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Reidsville City Council discusses North Main St. property and personnel
City hall
Reidsville city council members used their fists as gavels, knocking them against their podiums to silence the crowd, at the May 9, 2022, meeting.

Reidsville city council members used their fists as gavels, knocking them against their podiums to silence the crowd,  at the May 9, 2022, meeting. 

Much of the commotion began during the discussion of the property on 165 North Main Street in Reidsville. This property has three residential structures on it, one brick home and two mobile homes, and is an issue in the eyes of several citizens and council members. 

The discussion of the five-acre property began in March, after the second mobile home was moved onto the lot in February. This mobile home has been described by citizens to be moldy, dilapidated, and unattractive. The trailer also should have never been moved onto the property, according to city code, but Building Inspector Ronny Willis issued the permit with confidence.  

City Attorney DuAnn Cowart-Davis was asked to investigate the land and see if it could be surveyed and divided into two lots; however, this was already done in 2020. This issue was approved to go in front of the Planning and Zoning Committee.  

Vickie Nail of the Reidsville Planning and Zoning Committee requested that the City hire a different building inspector to aid the committee in this investigation of the land.  

“I do not have anything against Ronny, but he cannot answer my questions regarding this property if he is the one who started the problems,” Nail said.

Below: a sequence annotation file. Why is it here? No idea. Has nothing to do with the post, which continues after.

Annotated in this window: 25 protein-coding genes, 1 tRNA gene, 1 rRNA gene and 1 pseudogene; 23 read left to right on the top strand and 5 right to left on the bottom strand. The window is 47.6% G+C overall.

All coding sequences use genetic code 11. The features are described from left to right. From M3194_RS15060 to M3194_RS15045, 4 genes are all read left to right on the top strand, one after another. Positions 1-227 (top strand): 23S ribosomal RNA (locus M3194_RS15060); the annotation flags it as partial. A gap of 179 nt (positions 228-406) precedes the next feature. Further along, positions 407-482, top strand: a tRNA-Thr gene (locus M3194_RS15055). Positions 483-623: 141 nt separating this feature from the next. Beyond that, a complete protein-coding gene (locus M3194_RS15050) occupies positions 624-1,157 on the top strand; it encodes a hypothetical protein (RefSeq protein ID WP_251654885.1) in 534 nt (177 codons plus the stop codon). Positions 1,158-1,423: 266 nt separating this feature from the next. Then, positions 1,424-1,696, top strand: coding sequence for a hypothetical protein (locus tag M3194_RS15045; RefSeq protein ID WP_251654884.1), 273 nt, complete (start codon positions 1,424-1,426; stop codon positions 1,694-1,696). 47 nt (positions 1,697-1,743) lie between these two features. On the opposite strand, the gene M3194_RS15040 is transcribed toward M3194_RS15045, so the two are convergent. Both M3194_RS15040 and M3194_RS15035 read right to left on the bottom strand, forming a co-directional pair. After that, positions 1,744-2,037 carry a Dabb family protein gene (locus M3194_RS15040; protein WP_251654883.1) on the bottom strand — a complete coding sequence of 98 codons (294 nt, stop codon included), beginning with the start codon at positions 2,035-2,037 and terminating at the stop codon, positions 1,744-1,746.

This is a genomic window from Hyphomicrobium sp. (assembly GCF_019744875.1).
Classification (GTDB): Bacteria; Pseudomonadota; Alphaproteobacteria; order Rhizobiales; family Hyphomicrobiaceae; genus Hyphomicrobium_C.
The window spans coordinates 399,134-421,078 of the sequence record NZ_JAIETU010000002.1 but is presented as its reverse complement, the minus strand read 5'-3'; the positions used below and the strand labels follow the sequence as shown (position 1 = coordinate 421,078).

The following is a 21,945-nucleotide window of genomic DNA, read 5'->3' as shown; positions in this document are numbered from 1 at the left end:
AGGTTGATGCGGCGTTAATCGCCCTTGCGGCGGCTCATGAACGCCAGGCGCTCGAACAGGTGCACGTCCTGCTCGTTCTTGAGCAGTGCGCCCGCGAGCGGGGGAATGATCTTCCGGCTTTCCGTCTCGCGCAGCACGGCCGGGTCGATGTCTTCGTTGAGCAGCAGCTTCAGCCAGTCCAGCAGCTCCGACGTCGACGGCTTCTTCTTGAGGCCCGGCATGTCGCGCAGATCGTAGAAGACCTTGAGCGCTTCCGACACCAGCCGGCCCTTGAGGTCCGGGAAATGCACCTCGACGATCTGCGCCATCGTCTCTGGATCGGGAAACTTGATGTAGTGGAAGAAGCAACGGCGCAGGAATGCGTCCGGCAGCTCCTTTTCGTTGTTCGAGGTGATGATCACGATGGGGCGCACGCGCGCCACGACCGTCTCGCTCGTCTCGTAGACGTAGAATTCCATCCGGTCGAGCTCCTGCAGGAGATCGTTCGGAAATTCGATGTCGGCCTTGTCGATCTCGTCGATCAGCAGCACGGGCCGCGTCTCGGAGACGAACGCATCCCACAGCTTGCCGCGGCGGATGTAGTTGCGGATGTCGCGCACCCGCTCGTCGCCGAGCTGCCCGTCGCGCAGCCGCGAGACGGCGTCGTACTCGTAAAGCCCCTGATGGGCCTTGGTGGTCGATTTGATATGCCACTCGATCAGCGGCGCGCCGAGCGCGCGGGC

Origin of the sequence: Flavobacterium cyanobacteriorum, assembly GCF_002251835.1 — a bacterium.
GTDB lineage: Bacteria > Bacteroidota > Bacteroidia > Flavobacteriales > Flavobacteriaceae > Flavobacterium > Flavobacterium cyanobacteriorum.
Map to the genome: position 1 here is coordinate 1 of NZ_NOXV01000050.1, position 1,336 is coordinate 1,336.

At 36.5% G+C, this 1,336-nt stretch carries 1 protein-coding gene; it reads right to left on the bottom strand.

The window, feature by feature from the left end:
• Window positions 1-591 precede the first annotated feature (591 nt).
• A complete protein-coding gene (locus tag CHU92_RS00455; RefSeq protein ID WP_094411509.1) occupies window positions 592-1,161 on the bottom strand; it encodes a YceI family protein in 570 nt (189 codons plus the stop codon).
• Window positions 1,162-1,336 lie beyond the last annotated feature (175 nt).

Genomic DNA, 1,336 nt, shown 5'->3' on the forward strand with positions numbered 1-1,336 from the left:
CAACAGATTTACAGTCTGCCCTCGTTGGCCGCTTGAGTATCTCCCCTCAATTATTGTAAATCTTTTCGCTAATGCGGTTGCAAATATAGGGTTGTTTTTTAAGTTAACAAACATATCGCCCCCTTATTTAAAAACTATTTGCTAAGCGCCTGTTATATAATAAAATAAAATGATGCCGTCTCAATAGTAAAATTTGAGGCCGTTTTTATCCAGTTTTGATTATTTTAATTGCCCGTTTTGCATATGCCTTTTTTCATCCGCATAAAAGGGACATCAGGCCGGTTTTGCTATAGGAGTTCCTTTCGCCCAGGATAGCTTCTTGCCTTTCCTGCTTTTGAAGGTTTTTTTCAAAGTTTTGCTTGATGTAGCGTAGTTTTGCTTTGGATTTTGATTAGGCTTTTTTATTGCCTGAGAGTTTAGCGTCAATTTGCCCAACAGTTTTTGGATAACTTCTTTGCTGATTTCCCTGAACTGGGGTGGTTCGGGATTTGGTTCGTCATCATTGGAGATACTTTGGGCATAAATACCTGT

This caused the discussion to circle back to a motion made earlier in the meeting by Councilwoman Lindsay Bennett to fire Willis from his position as the building inspector. Reidsville Mayor Curtis Colwell announced at the beginning of the meeting that the city “still has a building inspector." Bennett questioned Colwell, since he said at the May 2 planning session that Willis had resigned.  

Bennett: “Curtis, you said that [Willis] resigned last week?” 

Colwell: “I did not say that he resigned.” 

Bennett: “[Councilman Donald Prestage] was here, too, and he is agreeing with me that you said [Willis] resigned.” 

Colwell: “[Willis] told me a while back what was going on with him.” 

Bennett: “There is a lot going on with him. We even said that we were going to vote to put the job opening in the paper. Don’t back track.” 

Colwell: “He did not turn in a resignation.” 

Bennett: “He needs to be fired because he doesn’t have a clue what he is doing.” 

Councilwoman Verdie Williams chimed in and requested the meeting have some order to it. Willis did not turn in an official resignation, according to Williams, but he was telling others that he was quitting.  

Bennett: “I say we fire him. He has done nothing but put this city in a bind.” 

Colwell: “Well, I don’t see how.” 

Bennett: “He knows nothing about ordinances or the code. He is the reason we are in some of the situations we are in. I make a motion to fire him.” 

No one seconded this motion, causing the motion to die. The council went into executive session to discuss personnel. After the executive session, Bennett once again made a motion to fire Willis. Councilwoman Carolyn Crume-Blackshear asked that this topic be tabled for the next meeting, to be held in the council chambers on June 13 at 5 p.m.